Combination Regimens for Transplant-Ineligible Myeloma: From the Canadian Myeloma Research Group
Posted: Wednesday, March 24, 2021
Real-world outcomes of triplet bortezomib-containing regimens appear to be similar to each other, as well as similar to lenalidomide/dexamethasone, in terms of overall survival but worse in terms of progression-free survival. These are the findings from a multi-institutional report from the Canadian Myeloma Research Group in patients with multiple myeloma who are not eligible for transplantation. Also, outcomes with the bortezomib/steroid doublet were found to be inferior. Donna Reece, MD, of Princess Margaret Cancer Centre in Toronto, Canada, and colleagues published their results in the British Journal of Haematology.
“This study demonstrated real‐world outcomes in transplant-ineligible multiple myeloma similar to those reported in clinical trials,” the authors wrote.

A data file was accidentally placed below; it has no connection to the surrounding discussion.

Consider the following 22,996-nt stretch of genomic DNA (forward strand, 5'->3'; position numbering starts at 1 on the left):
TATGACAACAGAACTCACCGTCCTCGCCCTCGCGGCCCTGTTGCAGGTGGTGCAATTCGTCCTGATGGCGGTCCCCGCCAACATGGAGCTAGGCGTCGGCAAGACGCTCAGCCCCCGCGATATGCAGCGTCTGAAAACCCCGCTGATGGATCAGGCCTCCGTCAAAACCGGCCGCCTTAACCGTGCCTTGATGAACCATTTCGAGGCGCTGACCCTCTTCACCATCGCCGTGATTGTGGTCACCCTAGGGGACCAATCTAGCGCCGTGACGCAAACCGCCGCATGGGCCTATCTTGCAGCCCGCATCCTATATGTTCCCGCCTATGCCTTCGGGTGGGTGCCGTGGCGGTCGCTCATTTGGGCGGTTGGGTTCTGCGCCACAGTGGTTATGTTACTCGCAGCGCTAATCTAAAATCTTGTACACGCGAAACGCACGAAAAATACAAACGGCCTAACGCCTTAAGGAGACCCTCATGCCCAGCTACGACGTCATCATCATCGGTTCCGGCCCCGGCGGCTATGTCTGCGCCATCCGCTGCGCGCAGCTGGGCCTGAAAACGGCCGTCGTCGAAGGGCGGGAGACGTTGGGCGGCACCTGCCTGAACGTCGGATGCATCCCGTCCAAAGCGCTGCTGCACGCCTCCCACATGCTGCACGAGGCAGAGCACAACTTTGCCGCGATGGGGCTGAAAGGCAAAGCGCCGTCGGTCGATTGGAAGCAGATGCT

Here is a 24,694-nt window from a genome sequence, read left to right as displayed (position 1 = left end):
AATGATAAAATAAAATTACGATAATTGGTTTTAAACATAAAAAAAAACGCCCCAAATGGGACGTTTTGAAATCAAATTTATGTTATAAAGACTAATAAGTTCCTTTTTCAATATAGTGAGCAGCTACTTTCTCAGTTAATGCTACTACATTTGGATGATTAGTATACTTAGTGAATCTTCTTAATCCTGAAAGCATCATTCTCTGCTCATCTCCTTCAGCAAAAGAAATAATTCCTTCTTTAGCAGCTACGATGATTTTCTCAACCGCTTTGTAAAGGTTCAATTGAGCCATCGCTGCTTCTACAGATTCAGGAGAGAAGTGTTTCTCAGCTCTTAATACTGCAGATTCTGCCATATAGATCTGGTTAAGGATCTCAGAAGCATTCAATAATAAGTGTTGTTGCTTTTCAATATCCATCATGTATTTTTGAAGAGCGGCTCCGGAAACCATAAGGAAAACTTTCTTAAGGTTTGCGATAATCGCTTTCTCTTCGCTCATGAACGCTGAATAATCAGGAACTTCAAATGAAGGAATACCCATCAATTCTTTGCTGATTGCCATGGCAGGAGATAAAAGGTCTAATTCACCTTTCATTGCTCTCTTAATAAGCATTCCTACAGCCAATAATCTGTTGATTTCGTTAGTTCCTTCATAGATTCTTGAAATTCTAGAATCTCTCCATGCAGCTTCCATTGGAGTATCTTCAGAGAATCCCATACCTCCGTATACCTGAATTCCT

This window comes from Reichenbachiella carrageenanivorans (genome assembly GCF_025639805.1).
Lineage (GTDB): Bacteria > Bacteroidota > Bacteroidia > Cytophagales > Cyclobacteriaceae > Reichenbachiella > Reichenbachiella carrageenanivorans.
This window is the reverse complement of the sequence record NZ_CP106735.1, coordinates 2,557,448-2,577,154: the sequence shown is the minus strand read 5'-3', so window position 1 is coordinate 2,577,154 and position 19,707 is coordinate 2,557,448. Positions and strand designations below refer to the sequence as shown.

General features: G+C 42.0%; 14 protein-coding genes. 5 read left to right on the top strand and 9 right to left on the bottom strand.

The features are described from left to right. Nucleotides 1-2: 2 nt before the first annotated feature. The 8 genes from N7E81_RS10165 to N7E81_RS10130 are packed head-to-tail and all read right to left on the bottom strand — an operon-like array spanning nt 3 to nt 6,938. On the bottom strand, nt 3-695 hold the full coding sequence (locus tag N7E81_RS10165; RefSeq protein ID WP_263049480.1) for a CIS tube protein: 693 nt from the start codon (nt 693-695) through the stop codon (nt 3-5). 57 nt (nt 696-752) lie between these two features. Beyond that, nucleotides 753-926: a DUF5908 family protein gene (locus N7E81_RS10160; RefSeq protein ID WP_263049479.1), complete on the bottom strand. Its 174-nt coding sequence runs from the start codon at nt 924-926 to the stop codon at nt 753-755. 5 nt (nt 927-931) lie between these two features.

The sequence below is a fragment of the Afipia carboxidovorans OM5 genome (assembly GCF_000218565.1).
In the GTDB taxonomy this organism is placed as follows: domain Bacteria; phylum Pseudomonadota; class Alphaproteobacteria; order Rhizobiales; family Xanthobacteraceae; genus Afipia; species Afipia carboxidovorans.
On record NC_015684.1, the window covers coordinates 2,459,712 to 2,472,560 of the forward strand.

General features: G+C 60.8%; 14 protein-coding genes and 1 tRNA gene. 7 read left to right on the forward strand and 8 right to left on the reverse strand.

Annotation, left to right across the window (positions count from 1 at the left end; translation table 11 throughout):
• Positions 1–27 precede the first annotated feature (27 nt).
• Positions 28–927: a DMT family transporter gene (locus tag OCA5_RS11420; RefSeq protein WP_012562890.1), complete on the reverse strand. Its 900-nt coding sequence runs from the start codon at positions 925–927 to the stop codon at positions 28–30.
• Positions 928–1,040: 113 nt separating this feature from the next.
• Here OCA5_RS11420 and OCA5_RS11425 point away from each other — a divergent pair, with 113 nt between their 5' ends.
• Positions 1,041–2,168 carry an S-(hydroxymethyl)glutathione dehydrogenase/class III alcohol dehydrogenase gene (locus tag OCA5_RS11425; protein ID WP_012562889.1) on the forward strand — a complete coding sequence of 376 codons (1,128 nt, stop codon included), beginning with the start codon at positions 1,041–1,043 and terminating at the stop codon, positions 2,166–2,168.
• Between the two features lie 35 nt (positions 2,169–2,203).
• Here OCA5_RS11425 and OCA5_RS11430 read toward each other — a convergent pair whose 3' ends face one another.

The study included 1,156 patients in the Canadian Myeloma Research Group database with transplant-ineligible multiple myeloma. Most patients (82%) received one of three treatments containing bortezomib: (1) cyclophosphamide, bortezomib plus dexamethasone or prednisone; (2) bortezomib, melphalan, and prednisone; or (3) a bortezomib-steroid doublet, consisting of bortezomib plus dexamethasone or prednisone. The remaining 18% of patients were treated with lenalidomide and low‐dose dexamethasone.
The bortezomib/steroid doublet yielded the poorest outcomes of both progression-free survival (13 months) and overall survival (31 months). The lenalidomide/dexamethasone treatment was associated with improved progression-free survival (29 months) but no significant differences in overall survival (66 months). Furthermore, there was no significant difference between the two triplet bortezomib treatments. The median progression-free survival was 21 months for both treatments 1 and 2, and the median overall survival was 52 months for treatment 1 and 64 months for treatment 2. A multivariable analysis indicated that disease biology features seemed to be the most important prognostic factors for survival.
The study’s limitations include its retrospective nature, limiting the accuracy of progression-free survival, and the time of response achievement. The authors also noted that comorbidities might have influenced the results.
Disclosure: The study authors’ disclosures may be found at onlinelibrary.wiley.com.